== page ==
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Combining the Goals of Language Documentation and Language Teaching: A Yakima Sahaptin Case Study

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In the cases of languages with few remaining fluent elders, communities are faced with the dual goals of teaching the language and documenting the knowledge of their master speakers. High-quality documentation materials are necessarily put to multiple uses: as resources for learning and teaching language and culture, as sources of historical and cultural information, and as data for linguistic research. Because of these varied uses, linguists and documentation specialists must carefully consider what types of data to record in order to best meet the broadest range of needs. In situations where language teaching is a priority, linguists also need to take into account preferred teaching methods and curriculum design as they document. Combining the goals of language documentation and language teaching provides learners and teachers with classroom materials that are meaningful, comprehensible and culturally appropriate. A Yakima Sahaptin language course at the University of Oregon (UO) provides a case study of an endangered language with concurrent goals of documentation and teaching.

Sahaptin is a severely endangered Native American language of the Columbia River area of the Pacific Northwest of the United States of America. There are 13 mutually intelligible dialects that have slight differences in orthographies, phonology, and lexical items (Rigsby and Rude 1996). Similar cultural traditions and values are shared among the bands and tribes. Speech community members refer to the dialects by their individual names, or by the collective terms Sahaptin or Ichiskíin. We use Sahaptin and Ichiskíin interchangeably here.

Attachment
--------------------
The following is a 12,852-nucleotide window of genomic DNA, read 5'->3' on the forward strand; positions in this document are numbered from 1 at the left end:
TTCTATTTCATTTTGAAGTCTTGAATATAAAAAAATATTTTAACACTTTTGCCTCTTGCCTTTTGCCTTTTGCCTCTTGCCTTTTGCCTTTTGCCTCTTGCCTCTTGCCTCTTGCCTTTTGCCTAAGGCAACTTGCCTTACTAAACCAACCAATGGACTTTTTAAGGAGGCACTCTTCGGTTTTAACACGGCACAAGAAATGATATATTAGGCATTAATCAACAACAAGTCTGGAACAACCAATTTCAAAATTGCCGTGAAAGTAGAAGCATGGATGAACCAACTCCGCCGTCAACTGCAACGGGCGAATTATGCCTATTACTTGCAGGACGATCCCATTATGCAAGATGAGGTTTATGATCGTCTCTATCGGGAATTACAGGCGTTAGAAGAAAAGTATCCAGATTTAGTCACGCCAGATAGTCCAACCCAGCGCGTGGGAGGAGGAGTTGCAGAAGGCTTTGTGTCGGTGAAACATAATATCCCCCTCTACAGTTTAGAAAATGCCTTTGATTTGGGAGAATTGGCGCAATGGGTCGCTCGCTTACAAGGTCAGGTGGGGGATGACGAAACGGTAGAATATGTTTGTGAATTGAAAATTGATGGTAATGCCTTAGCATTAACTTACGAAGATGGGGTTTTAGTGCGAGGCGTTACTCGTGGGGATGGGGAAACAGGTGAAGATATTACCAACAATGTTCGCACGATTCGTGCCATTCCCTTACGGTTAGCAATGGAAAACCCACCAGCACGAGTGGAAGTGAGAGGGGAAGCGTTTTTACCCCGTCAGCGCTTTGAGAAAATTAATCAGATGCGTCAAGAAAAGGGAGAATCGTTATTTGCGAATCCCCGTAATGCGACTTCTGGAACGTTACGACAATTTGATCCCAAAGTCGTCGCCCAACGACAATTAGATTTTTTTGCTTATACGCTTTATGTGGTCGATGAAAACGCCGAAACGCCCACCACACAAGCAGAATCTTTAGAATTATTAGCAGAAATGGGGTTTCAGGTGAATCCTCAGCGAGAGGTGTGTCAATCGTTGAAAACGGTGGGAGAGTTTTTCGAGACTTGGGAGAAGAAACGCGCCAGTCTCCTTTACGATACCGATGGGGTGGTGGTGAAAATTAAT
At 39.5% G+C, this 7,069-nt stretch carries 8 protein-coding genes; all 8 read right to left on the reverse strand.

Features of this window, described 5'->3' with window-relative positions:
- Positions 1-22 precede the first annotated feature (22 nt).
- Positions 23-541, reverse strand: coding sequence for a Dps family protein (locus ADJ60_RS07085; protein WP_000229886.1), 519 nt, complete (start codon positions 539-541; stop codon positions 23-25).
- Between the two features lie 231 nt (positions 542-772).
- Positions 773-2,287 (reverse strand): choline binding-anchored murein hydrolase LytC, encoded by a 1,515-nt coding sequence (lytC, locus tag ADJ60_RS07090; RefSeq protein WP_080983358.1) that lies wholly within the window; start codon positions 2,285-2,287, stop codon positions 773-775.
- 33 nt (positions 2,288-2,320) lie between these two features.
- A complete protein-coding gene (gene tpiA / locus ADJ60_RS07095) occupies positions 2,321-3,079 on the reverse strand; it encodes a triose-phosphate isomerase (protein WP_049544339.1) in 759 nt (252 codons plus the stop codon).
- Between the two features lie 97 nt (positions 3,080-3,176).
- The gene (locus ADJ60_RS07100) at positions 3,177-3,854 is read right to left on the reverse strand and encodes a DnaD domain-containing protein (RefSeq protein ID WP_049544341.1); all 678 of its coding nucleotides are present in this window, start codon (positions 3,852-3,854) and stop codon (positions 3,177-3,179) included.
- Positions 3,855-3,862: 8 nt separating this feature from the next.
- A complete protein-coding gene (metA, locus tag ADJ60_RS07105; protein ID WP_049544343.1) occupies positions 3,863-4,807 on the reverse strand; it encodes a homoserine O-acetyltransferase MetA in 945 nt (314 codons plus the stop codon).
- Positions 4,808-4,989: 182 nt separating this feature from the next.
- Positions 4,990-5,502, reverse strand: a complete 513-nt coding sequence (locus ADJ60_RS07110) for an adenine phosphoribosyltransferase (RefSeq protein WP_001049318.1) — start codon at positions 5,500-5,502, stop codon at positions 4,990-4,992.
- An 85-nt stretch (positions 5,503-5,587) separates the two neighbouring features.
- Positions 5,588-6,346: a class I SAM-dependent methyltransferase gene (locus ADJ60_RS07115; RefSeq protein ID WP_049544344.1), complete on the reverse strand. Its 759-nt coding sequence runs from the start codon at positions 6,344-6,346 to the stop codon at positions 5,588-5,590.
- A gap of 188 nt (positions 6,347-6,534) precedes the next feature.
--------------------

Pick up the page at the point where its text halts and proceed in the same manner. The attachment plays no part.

In this chapter, we discuss the collaborative processes of planning and teaching the UO Yakima course. Instructor Virginia Beavert, an elder and fluent speaker of her language and one of this chapter's coauthors, is the instructor. Two graduate teaching fellows (GTFs) complete the teaching team. One is a Yakama teacher and student. The second, and a coauthor of this paper, is a linguist. Both GTFs are language learners, increasing their knowledge of the language as they teach. Course goals reach beyond raising the proficiency levels of the students to those concerning teachers, materials, and the participation of the larger speech community.

Document Type: Research Article


Publication date: January 1, 2010

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